Neighborhood Socioeconomic Status and Cognitive Trajectories in a Diverse Longitudinal Cohort

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5 Citations (Scopus)

Abstract

Objectives: Although individual-level socioeconomic status is associated with poor outcomes, less is known regarding how the social context might affect cognitive outcomes. We examined the effect of neighborhood socioeconomic status (NSES) on baseline cognitive function and trajectories of decline. Methods: The sample (N = 480) came from a longitudinal cohort recruited to study cognitive function. Mixed effects models examined the influence of NSES on baseline and rate of change in executive function, semantic memory, and episodic memory. Results: NSES was positively associated with semantic memory scores at baseline, but not with executive function or episodic memory in adjusted models, nor was it associated with cognitive change in longitudinal analyses. In exploratory analyses, for individuals with dementia, those with higher NSES declined faster in executive function and semantic memory than did those with lower NSES. Conclusions: Results suggest that NSES has limited effects independent of personal characteristics; however, findings showed a complex relation of NSES and decline, with NSES effects observed only for individuals with dementia. Results are discussed in the context of cognitive reserve. Clinical Implications: Clinical assessments of individuals who present with cognitive impairment might benefit from an understanding of the neighborhood context from which patients come.

Original languageEnglish (US)
Pages (from-to)1-12
Number of pages12
JournalClinical Gerontologist
DOIs
StateAccepted/In press - Feb 5 2017

Fingerprint

Social Class
social status
Executive Function
Semantics
Episodic Memory
semantics
dementia
Cognition
Dementia
Cognitive Reserve

Keywords

  • Aging
  • cognitive decline
  • dementia
  • education
  • income

ASJC Scopus subject areas

  • Health(social science)
  • Social Psychology
  • Clinical Psychology
  • Gerontology
  • Geriatrics and Gerontology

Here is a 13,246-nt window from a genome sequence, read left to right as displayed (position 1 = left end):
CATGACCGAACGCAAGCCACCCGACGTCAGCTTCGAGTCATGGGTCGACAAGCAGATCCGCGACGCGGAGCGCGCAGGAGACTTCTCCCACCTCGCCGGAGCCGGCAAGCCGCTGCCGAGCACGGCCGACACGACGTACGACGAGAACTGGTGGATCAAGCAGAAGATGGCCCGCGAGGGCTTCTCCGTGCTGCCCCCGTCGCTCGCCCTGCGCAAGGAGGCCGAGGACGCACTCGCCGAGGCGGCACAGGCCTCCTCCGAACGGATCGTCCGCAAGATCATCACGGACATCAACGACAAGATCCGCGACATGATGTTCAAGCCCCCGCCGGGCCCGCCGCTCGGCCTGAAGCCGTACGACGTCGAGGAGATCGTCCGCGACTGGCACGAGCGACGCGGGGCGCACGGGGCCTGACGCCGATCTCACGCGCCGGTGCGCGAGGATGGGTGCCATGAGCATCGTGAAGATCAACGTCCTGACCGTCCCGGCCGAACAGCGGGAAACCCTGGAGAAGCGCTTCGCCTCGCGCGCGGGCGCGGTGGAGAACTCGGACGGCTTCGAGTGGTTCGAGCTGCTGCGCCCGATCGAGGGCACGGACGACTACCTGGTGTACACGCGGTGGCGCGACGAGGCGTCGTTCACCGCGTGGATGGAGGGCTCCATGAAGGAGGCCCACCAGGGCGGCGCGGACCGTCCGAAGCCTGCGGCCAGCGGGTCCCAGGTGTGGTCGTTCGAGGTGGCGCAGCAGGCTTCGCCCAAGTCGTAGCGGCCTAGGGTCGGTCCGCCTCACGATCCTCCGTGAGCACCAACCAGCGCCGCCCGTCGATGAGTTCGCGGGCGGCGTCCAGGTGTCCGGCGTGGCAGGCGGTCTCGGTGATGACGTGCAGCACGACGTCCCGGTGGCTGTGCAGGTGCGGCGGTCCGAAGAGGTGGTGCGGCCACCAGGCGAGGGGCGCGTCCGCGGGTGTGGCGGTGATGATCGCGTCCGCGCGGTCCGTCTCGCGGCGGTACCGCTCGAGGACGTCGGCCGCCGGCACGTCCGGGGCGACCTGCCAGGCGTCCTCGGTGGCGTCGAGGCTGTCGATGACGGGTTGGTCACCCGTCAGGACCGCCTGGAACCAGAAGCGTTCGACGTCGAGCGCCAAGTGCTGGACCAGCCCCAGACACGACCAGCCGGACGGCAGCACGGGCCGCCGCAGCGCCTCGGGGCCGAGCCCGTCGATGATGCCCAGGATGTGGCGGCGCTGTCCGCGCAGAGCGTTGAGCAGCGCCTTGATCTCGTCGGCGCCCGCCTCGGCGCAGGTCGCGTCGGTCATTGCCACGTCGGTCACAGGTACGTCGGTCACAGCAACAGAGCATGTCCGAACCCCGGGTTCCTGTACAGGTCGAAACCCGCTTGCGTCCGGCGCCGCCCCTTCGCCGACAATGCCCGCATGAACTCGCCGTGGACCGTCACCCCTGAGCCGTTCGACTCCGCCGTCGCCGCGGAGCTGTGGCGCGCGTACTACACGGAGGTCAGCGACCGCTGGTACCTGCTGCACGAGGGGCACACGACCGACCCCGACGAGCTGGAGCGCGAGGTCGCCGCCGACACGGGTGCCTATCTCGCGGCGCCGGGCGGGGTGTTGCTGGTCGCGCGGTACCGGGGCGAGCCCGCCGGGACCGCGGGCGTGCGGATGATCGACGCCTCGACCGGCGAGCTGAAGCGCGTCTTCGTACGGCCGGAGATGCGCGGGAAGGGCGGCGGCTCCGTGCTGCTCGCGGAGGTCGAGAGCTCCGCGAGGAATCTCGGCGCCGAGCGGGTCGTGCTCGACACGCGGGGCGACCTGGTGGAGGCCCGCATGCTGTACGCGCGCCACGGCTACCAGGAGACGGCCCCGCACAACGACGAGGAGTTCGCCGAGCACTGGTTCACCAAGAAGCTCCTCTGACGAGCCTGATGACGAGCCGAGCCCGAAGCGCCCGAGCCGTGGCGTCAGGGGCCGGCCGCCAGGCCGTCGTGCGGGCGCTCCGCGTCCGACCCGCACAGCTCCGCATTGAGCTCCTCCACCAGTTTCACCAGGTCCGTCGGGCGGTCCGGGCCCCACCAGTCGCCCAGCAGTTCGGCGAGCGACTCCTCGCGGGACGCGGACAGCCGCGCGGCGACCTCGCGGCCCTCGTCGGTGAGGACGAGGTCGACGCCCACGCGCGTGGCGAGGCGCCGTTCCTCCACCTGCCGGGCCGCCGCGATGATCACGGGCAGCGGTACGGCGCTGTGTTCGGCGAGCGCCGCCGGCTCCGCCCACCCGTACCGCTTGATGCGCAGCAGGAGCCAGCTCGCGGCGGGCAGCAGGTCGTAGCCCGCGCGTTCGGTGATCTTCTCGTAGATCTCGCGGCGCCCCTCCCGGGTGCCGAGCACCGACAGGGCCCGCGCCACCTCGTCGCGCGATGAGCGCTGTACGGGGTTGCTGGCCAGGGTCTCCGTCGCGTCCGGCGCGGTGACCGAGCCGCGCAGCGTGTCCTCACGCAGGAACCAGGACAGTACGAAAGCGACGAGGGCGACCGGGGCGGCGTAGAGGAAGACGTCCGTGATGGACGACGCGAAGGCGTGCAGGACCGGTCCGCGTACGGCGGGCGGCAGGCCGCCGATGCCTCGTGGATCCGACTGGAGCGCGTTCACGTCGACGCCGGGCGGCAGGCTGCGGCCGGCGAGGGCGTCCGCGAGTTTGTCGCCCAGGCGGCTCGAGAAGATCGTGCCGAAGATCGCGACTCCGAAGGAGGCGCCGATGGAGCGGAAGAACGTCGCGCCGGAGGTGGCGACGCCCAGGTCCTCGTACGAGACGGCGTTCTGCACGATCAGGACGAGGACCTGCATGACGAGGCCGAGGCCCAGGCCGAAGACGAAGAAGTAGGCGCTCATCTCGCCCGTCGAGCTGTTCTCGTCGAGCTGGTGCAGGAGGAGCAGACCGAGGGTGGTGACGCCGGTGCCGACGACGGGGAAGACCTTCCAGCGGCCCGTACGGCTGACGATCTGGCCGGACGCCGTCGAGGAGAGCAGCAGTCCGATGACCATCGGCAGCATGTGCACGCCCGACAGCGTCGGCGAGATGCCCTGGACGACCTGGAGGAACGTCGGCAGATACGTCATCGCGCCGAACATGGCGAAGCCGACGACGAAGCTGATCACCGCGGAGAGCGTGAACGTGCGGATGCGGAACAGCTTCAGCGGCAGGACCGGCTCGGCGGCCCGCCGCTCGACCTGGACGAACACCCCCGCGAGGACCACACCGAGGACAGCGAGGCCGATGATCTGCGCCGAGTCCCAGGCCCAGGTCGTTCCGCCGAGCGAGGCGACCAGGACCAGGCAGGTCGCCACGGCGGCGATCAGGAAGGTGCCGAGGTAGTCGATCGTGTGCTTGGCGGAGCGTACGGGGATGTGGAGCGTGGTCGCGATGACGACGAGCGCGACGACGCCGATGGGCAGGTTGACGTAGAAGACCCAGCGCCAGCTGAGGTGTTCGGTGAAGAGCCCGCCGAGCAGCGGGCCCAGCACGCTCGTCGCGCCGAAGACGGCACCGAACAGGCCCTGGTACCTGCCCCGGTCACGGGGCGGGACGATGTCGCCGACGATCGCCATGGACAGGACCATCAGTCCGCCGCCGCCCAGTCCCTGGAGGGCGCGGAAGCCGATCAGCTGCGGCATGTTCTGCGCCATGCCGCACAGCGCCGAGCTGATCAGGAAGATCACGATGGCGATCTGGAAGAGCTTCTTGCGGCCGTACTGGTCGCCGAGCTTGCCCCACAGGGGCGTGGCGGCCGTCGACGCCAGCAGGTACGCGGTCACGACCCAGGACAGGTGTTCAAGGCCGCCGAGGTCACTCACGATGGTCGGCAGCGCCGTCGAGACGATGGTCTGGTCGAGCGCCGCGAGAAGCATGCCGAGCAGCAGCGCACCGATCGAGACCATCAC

Cite this

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abstract = "Objectives: Although individual-level socioeconomic status is associated with poor outcomes, less is known regarding how the social context might affect cognitive outcomes. We examined the effect of neighborhood socioeconomic status (NSES) on baseline cognitive function and trajectories of decline. Methods: The sample (N = 480) came from a longitudinal cohort recruited to study cognitive function. Mixed effects models examined the influence of NSES on baseline and rate of change in executive function, semantic memory, and episodic memory. Results: NSES was positively associated with semantic memory scores at baseline, but not with executive function or episodic memory in adjusted models, nor was it associated with cognitive change in longitudinal analyses. In exploratory analyses, for individuals with dementia, those with higher NSES declined faster in executive function and semantic memory than did those with lower NSES. Conclusions: Results suggest that NSES has limited effects independent of personal characteristics; however, findings showed a complex relation of NSES and decline, with NSES effects observed only for individuals with dementia. Results are discussed in the context of cognitive reserve. Clinical Implications: Clinical assessments of individuals who present with cognitive impairment might benefit from an understanding of the neighborhood context from which patients come.",
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